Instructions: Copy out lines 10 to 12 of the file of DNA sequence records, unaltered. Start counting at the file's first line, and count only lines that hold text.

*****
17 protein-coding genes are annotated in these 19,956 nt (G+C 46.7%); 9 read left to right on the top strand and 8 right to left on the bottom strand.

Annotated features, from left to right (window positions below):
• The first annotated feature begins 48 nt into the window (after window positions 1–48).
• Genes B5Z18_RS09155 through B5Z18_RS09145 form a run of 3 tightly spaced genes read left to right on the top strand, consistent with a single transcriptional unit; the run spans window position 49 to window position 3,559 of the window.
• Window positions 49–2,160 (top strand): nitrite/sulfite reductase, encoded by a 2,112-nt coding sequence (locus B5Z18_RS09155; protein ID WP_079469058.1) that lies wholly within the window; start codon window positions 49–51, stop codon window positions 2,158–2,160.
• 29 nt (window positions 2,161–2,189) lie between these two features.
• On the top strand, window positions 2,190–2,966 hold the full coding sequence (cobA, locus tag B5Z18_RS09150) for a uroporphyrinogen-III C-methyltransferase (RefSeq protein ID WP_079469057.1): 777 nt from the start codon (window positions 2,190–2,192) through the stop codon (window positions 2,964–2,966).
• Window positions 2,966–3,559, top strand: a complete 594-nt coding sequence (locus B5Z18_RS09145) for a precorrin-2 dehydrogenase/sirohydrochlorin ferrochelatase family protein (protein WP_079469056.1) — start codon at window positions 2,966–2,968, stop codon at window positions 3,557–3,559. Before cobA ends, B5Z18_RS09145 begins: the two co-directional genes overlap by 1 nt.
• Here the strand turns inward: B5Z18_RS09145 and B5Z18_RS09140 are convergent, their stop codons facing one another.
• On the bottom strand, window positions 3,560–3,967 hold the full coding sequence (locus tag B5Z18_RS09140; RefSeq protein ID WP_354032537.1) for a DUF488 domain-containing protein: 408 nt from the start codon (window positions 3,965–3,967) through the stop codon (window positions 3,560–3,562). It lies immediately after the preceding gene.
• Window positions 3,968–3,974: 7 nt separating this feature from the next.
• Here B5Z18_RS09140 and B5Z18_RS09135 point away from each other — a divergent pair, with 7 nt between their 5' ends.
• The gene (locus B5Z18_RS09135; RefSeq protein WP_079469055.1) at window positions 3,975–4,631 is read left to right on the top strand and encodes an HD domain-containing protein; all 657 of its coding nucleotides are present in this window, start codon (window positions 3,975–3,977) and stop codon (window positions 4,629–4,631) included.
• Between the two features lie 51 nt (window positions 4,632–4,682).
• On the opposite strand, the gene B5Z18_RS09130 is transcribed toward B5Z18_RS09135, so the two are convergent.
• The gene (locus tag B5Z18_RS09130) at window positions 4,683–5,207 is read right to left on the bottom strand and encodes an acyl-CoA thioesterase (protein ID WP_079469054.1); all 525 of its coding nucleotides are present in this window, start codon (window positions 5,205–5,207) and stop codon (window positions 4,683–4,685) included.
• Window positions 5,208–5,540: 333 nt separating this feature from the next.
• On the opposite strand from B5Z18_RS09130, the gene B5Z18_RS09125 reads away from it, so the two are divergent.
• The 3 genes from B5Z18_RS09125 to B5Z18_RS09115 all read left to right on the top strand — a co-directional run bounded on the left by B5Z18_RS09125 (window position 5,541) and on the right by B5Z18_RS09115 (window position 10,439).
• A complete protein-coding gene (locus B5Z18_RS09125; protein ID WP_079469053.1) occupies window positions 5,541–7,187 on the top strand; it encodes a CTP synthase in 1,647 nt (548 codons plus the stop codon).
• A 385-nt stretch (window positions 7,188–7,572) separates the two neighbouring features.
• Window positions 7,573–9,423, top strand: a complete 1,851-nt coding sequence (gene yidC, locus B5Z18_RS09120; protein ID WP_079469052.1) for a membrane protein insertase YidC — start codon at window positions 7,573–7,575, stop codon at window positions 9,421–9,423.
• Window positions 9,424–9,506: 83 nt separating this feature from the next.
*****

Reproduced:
• On the bottom strand, window positions 3,560–3,967 hold the full coding sequence (locus tag B5Z18_RS09140; RefSeq protein ID WP_354032537.1) for a DUF488 domain-containing protein: 408 nt from the start codon (window positions 3,965–3,967) through the stop codon (window positions 3,560–3,562). It lies immediately after the preceding gene.
• Window positions 3,968–3,974: 7 nt separating this feature from the next.
• Here B5Z18_RS09140 and B5Z18_RS09135 point away from each other — a divergent pair, with 7 nt between their 5' ends.